Screening & Exibition




Lucija Mrzljak


The long tradition of the Estonian animation dates back to 1930s, when the oldest Estonian film studio Tallinnfilm was founded. The studio sustained a production of early experimental films, despite the outbreak of World War Two and the suppression of the country’s cultural development during the German and Soviet occupation. It was not until 1958 that the animated film began to flourish, owing to the work of Elbert Tuganov, whose Nukufilm department within the Tallinfilm became the source of fruitful puppet and cut-out films. Joonisfilm, a department specialising in traditional 2D animation was set up within the same studio in 1971 by Rein Raamat. Ever since, the Eesti Joonisfilm has been known as a major catalyst of the unified Estonian animation, owing to its many decades’ comprehensive experience in the drawing (cel) animation and – later – computer 2D animation. Faced with a restricted scope for free expression in the times of the Soviet regime, the artist resorted to resourceful and deviant ways of art creation, seeking indirect pathways for their ideas. Many of the film directors of this era were also caricaturists whose sketches criticised the life under the occupiers’ oppression, often in a purposefully ambiguous manner. This specific approach is also very apparent in films, using metaphors imbedded with surrealist grammar and poetic double meaning devices. Following the disintegration of the Soviet Union at the start of 1990s and the restoration of Estonian independence, the previously state-owned Tallinnfilm Studio had lost their original status of a state-run enterprise and the support from Moscow. Sharing the destiny of its parent studio, Eesti Joonsfilm was officially set up on 22nd December 1993 as the independent studio owned by the directors. Among these were some of the legendary animators and directors, including Priit Parn, Matti Kütt, Heiki Ernits and Janno Põldma. The studio also provided a starting point in the careers of Priit Tender, Ülo Pikkov and Kaspar Jancis. The role of the producer belonged to Kalev Tamm. Through the course of its turbulent and changing history, the Estonian animation has developed its own and recognisable language, while retaining the flare of its experimental spirit. While being relatively a small country in geographical terms (with 1.2 million inhabitants), Estonia takes a highly prominent place on the map of world animation. The experience and the ambitions of Eesti Joonisfilm today pursue two main directions, maintaining the balance between high quality family films for wide audiences and the auteur films featured at film festivals. Films from both streams have achieved significant international success. The Estonian auteur animation is uniquely characterised by a consistent impact of combined elements including caricature, absurd humour and sensibility juxtaposed with playfulness, individuality and a multi-layered narrative approach. It has been observed by the critics have observed that Eesti Joonisfilm authors tend treat children as grown-ups and grown-ups as children. The task that Janno Põldma, Heiki Ernits and Andrus Kivirähk, authors of films in the Lotte series for children and the whole family have set to themselves stands in direct opposition to the accepted standards of the entertainment industry. Namely, their goal is to create a film from interweaving stories, continually engaging and packed with surprises, while also focusing on respect for the nature and avoidance of violence. In the period following 2000, a number of authors joined the studio, including indigenous authors such as Olga Pärn in collaboration with her husband Priit Pärn (Life without Gabriella Ferri, 2008, Divers in the Rain, 2009), Martinus Klemet, Mattias Mälk, Helen Unt, Morten Tshinakov, as well as authors from other countries such as Francesco Rosso from Italy and Lucija Mrzljak from Croatia. Many of these authors are former students of professor Priit Pärn at the Estonian Arts Academy (Eesti Kunstiakadeemia). Films made by the authors from the younger generation reflect the impact of the Estonian tradition, but also the spirit of new individualistic creativity. The screening of the Eesti Joonisfilm films and the accompanying exhibition will present the ANIMANIMA audience with a chance to see the most recent films from the studio’s production over the past five years.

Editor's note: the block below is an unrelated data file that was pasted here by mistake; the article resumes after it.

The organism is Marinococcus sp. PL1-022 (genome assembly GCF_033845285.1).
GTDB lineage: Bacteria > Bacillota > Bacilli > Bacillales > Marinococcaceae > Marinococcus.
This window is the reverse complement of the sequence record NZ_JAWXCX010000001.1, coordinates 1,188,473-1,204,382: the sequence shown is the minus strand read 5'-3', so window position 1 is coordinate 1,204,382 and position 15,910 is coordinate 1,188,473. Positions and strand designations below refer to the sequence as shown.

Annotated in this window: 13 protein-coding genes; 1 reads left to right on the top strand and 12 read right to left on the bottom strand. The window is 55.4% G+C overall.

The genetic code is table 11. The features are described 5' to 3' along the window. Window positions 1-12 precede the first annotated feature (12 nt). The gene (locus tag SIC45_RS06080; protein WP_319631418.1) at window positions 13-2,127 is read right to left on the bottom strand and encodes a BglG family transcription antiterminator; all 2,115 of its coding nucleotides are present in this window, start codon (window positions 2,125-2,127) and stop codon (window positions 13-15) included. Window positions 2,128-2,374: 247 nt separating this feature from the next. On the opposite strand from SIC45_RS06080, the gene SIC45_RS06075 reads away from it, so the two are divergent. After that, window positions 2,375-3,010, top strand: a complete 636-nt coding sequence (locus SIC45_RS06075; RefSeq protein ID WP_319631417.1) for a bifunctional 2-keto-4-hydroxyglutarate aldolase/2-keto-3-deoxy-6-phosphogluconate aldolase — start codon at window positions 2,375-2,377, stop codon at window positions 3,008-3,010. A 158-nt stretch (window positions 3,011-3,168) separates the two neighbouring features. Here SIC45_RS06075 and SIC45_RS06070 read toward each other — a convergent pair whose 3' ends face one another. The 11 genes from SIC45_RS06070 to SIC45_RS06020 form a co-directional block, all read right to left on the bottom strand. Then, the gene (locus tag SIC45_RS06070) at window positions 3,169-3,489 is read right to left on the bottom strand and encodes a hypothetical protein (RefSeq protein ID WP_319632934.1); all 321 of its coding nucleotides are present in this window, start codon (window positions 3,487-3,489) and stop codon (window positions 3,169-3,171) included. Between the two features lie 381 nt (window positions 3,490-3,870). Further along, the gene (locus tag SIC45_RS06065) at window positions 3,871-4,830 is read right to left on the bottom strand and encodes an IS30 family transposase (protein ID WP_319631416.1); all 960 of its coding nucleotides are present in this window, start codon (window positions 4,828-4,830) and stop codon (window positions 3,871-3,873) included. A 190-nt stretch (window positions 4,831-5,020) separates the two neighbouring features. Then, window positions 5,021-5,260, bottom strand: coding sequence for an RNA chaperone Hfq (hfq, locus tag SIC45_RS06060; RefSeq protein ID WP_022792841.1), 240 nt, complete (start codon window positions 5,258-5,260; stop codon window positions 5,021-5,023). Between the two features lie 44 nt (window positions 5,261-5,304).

Lucija Mrzljak is an illustrator, designer and animated film director. Born in Zagreb in 1990, she studied at the Art Academies in Zagreb, Krakow, Prague and Tallinn. She completed her MA studies of Animated Film in Estonia, under the mentorship of Priit and Olga Pärn. While still a student, she started her engagement as animator and director at the renowned Eesti Joonisfilm studio. Her student and professional films have been presented and awarded at numerous film festivals around the world. Working together with the Estonian film director Morten Tshinakov, she directed the film A Demonstration of Brilliance in Four Acts, winner of numerous awards including the Grand Prix of the Etiuda&Anima Krakow festival, and the award for the best Croatian film at the Zagreb Animafest. In 2018, she directed and animated the music video for The Closing Door song by the Irish musician and Oscar winner Glen Hansard. Lucija also works as a freelance illustrator; she produces illustrations for children’s books and poetry pieces and she also draws caricatures for political magazines (Le Monde Diplomatique, Her first book which she published in collaboration with the writer Tarmo Noormets in Tallinn in 2019 won the award for the most beautiful book in Estonia. She exhibited her illustration in a number of group exhibitions in Croatia and abroad (Bologna, London, Moscow, Gdansk…).